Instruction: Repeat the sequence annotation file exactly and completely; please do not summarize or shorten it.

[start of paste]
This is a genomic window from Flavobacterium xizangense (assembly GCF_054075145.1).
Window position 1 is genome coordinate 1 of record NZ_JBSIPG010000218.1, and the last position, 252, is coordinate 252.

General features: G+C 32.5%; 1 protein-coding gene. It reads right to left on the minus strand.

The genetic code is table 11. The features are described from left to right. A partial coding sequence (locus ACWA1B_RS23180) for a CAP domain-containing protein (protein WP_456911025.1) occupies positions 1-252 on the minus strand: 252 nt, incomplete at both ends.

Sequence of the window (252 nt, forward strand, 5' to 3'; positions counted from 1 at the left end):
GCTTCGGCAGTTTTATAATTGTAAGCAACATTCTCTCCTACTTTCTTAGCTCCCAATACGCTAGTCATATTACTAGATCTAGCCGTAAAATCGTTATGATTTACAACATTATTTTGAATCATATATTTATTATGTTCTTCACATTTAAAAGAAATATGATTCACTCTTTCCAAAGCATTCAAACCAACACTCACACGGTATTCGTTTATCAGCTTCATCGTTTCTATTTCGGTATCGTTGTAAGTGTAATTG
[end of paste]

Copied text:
This is a genomic window from Flavobacterium xizangense (assembly GCF_054075145.1).
Window position 1 is genome coordinate 1 of record NZ_JBSIPG010000218.1, and the last position, 252, is coordinate 252.

General features: G+C 32.5%; 1 protein-coding gene. It reads right to left on the minus strand.

The genetic code is table 11. The features are described from left to right. A partial coding sequence (locus ACWA1B_RS23180) for a CAP domain-containing protein (protein WP_456911025.1) occupies positions 1-252 on the minus strand: 252 nt, incomplete at both ends.

Sequence of the window (252 nt, forward strand, 5' to 3'; positions counted from 1 at the left end):
GCTTCGGCAGTTTTATAATTGTAAGCAACATTCTCTCCTACTTTCTTAGCTCCCAATACGCTAGTCATATTACTAGATCTAGCCGTAAAATCGTTATGATTTACAACATTATTTTGAATCATATATTTATTATGTTCTTCACATTTAAAAGAAATATGATTCACTCTTTCCAAAGCATTCAAACCAACACTCACACGGTATTCGTTTATCAGCTTCATCGTTTCTATTTCGGTATCGTTGTAAGTGTAATTG